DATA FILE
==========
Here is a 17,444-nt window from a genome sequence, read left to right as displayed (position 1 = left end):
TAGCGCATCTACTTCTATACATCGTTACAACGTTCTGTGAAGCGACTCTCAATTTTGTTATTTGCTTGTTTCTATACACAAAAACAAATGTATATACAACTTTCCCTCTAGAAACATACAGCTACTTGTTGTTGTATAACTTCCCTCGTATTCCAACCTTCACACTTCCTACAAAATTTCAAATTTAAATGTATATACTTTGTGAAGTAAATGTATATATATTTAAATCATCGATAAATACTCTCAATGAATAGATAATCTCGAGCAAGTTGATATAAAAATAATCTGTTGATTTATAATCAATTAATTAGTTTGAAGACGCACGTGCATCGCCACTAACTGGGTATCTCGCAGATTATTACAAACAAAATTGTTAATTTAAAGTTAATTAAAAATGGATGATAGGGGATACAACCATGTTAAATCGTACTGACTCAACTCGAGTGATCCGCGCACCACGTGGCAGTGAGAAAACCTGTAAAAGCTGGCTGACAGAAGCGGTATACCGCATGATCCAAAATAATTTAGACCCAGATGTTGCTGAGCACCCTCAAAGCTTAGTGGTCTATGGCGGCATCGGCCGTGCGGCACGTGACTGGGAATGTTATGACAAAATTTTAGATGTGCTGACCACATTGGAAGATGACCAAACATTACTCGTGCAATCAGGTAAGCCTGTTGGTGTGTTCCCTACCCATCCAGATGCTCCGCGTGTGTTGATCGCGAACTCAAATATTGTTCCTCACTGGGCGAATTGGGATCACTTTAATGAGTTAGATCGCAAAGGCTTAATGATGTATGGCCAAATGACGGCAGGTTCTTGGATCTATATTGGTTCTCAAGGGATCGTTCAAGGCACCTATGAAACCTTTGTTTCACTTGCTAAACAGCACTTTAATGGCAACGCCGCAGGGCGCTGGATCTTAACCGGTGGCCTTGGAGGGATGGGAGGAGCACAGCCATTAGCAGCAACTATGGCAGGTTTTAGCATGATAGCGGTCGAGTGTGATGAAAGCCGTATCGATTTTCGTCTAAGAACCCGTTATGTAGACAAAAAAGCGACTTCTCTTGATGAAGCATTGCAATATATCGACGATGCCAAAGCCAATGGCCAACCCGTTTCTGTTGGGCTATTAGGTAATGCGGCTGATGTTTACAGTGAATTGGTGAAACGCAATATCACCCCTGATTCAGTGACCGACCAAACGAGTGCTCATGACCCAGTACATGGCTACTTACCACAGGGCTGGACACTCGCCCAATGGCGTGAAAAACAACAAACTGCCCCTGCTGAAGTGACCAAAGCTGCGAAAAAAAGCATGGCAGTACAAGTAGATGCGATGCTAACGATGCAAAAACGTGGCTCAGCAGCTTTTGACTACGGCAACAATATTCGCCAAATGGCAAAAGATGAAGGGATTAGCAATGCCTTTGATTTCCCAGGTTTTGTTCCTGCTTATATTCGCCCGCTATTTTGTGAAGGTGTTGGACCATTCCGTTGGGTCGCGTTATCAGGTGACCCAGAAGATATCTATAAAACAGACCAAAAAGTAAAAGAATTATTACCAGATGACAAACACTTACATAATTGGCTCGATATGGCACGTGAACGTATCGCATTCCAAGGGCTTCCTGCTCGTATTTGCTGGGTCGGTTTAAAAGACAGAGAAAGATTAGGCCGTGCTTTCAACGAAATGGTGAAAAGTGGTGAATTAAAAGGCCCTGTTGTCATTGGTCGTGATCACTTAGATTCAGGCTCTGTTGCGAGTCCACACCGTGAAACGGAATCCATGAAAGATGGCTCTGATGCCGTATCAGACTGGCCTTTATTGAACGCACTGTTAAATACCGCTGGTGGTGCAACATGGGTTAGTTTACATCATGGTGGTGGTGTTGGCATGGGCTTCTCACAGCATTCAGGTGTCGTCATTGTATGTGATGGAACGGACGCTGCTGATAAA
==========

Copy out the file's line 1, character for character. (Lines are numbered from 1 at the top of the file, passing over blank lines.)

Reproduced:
Here is a 17,444-nt window from a genome sequence, read left to right as displayed (position 1 = left end):